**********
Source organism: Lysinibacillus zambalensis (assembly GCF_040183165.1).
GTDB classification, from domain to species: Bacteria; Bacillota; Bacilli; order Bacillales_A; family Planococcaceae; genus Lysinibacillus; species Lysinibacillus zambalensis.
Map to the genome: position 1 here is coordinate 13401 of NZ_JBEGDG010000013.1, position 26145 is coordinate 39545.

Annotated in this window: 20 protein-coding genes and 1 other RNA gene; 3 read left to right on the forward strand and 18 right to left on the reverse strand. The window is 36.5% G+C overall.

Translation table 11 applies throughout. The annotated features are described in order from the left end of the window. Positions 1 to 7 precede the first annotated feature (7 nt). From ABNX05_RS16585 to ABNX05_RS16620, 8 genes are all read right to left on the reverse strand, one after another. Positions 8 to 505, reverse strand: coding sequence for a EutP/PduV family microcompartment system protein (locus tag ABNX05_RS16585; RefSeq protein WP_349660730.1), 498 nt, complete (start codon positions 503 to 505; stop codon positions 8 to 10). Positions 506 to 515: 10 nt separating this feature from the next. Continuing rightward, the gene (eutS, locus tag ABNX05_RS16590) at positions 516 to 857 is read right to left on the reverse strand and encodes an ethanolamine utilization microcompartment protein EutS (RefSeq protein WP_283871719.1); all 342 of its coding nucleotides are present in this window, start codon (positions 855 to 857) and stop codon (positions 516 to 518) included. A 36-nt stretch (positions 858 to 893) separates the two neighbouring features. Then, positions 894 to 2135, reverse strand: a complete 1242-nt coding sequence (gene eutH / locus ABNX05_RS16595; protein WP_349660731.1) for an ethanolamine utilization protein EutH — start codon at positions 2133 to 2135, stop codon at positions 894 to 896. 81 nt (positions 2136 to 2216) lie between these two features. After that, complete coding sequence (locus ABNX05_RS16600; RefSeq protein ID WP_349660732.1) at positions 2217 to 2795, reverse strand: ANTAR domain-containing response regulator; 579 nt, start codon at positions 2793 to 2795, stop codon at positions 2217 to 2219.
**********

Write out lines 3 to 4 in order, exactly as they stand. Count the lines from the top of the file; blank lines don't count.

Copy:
Map to the genome: position 1 here is coordinate 13401 of NZ_JBEGDG010000013.1, position 26145 is coordinate 39545.

Annotated in this window: 20 protein-coding genes and 1 other RNA gene; 3 read left to right on the forward strand and 18 right to left on the reverse strand. The window is 36.5% G+C overall.